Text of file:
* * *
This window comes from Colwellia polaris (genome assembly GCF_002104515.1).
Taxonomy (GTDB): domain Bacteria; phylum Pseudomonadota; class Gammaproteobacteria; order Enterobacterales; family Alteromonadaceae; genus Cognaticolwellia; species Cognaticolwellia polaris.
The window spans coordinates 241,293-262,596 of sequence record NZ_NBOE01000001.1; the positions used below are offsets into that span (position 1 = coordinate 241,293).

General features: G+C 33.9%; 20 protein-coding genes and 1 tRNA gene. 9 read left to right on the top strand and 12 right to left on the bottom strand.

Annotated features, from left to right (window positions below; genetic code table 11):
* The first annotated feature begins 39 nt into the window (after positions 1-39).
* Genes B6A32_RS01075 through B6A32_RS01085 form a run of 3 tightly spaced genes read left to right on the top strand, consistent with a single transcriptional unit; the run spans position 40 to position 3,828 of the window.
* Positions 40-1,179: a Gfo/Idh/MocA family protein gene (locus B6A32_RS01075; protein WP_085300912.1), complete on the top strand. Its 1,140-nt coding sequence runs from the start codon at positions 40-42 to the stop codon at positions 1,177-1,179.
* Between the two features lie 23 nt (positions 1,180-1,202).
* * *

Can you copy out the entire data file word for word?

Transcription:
This window comes from Colwellia polaris (genome assembly GCF_002104515.1).
Taxonomy (GTDB): domain Bacteria; phylum Pseudomonadota; class Gammaproteobacteria; order Enterobacterales; family Alteromonadaceae; genus Cognaticolwellia; species Cognaticolwellia polaris.
The window spans coordinates 241,293-262,596 of sequence record NZ_NBOE01000001.1; the positions used below are offsets into that span (position 1 = coordinate 241,293).

General features: G+C 33.9%; 20 protein-coding genes and 1 tRNA gene. 9 read left to right on the top strand and 12 right to left on the bottom strand.

Annotated features, from left to right (window positions below; genetic code table 11):
* The first annotated feature begins 39 nt into the window (after positions 1-39).
* Genes B6A32_RS01075 through B6A32_RS01085 form a run of 3 tightly spaced genes read left to right on the top strand, consistent with a single transcriptional unit; the run spans position 40 to position 3,828 of the window.
* Positions 40-1,179: a Gfo/Idh/MocA family protein gene (locus B6A32_RS01075; protein WP_085300912.1), complete on the top strand. Its 1,140-nt coding sequence runs from the start codon at positions 40-42 to the stop codon at positions 1,177-1,179.
* Between the two features lie 23 nt (positions 1,180-1,202).